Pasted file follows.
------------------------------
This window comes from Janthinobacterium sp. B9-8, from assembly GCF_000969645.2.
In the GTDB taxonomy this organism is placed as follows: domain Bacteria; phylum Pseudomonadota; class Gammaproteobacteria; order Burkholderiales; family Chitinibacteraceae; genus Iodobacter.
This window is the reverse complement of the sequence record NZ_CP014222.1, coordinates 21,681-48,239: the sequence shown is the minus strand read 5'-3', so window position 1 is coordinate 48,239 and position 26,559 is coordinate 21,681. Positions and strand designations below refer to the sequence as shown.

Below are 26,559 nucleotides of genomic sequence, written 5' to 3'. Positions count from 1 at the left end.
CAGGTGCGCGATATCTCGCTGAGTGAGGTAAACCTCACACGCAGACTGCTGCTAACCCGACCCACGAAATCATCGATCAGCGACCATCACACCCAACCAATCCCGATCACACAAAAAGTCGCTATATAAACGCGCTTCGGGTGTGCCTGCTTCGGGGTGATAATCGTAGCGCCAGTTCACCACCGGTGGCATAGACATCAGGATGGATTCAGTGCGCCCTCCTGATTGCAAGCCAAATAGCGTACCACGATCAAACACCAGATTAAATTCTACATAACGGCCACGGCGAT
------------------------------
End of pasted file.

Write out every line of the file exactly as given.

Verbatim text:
This window comes from Janthinobacterium sp. B9-8, from assembly GCF_000969645.2.
In the GTDB taxonomy this organism is placed as follows: domain Bacteria; phylum Pseudomonadota; class Gammaproteobacteria; order Burkholderiales; family Chitinibacteraceae; genus Iodobacter.
This window is the reverse complement of the sequence record NZ_CP014222.1, coordinates 21,681-48,239: the sequence shown is the minus strand read 5'-3', so window position 1 is coordinate 48,239 and position 26,559 is coordinate 21,681. Positions and strand designations below refer to the sequence as shown.

Below are 26,559 nucleotides of genomic sequence, written 5' to 3'. Positions count from 1 at the left end.
CAGGTGCGCGATATCTCGCTGAGTGAGGTAAACCTCACACGCAGACTGCTGCTAACCCGACCCACGAAATCATCGATCAGCGACCATCACACCCAACCAATCCCGATCACACAAAAAGTCGCTATATAAACGCGCTTCGGGTGTGCCTGCTTCGGGGTGATAATCGTAGCGCCAGTTCACCACCGGTGGCATAGACATCAGGATGGATTCAGTGCGCCCTCCTGATTGCAAGCCAAATAGCGTACCACGATCAAACACCAGATTAAATTCTACATAACGGCCACGGCGAT